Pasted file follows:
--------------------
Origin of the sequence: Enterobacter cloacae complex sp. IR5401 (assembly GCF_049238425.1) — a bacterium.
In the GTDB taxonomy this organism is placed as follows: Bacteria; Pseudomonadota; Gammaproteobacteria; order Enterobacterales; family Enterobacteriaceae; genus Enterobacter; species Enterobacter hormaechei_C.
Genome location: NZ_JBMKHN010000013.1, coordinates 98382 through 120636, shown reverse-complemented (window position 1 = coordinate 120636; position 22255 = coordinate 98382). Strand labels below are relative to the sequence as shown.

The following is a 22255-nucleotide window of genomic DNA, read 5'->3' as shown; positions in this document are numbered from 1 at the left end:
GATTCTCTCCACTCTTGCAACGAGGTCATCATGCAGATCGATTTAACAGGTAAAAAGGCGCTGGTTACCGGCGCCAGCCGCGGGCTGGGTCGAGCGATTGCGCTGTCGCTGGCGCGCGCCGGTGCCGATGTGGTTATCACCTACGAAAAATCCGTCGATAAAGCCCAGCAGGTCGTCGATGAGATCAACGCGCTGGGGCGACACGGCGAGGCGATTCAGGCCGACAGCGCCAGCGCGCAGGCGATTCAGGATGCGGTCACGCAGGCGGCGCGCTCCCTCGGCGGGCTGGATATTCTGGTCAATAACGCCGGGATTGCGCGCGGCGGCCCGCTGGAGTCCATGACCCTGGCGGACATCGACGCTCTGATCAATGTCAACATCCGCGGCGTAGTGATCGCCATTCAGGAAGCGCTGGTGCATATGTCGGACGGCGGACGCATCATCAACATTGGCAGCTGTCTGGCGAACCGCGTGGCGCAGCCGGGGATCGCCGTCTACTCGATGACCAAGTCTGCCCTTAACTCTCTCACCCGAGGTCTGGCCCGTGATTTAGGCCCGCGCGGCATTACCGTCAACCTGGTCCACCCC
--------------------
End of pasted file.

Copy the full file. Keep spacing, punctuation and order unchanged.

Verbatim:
Origin of the sequence: Enterobacter cloacae complex sp. IR5401 (assembly GCF_049238425.1) — a bacterium.
In the GTDB taxonomy this organism is placed as follows: Bacteria; Pseudomonadota; Gammaproteobacteria; order Enterobacterales; family Enterobacteriaceae; genus Enterobacter; species Enterobacter hormaechei_C.
Genome location: NZ_JBMKHN010000013.1, coordinates 98382 through 120636, shown reverse-complemented (window position 1 = coordinate 120636; position 22255 = coordinate 98382). Strand labels below are relative to the sequence as shown.

The following is a 22255-nucleotide window of genomic DNA, read 5'->3' as shown; positions in this document are numbered from 1 at the left end:
GATTCTCTCCACTCTTGCAACGAGGTCATCATGCAGATCGATTTAACAGGTAAAAAGGCGCTGGTTACCGGCGCCAGCCGCGGGCTGGGTCGAGCGATTGCGCTGTCGCTGGCGCGCGCCGGTGCCGATGTGGTTATCACCTACGAAAAATCCGTCGATAAAGCCCAGCAGGTCGTCGATGAGATCAACGCGCTGGGGCGACACGGCGAGGCGATTCAGGCCGACAGCGCCAGCGCGCAGGCGATTCAGGATGCGGTCACGCAGGCGGCGCGCTCCCTCGGCGGGCTGGATATTCTGGTCAATAACGCCGGGATTGCGCGCGGCGGCCCGCTGGAGTCCATGACCCTGGCGGACATCGACGCTCTGATCAATGTCAACATCCGCGGCGTAGTGATCGCCATTCAGGAAGCGCTGGTGCATATGTCGGACGGCGGACGCATCATCAACATTGGCAGCTGTCTGGCGAACCGCGTGGCGCAGCCGGGGATCGCCGTCTACTCGATGACCAAGTCTGCCCTTAACTCTCTCACCCGAGGTCTGGCCCGTGATTTAGGCCCGCGCGGCATTACCGTCAACCTGGTCCACCCC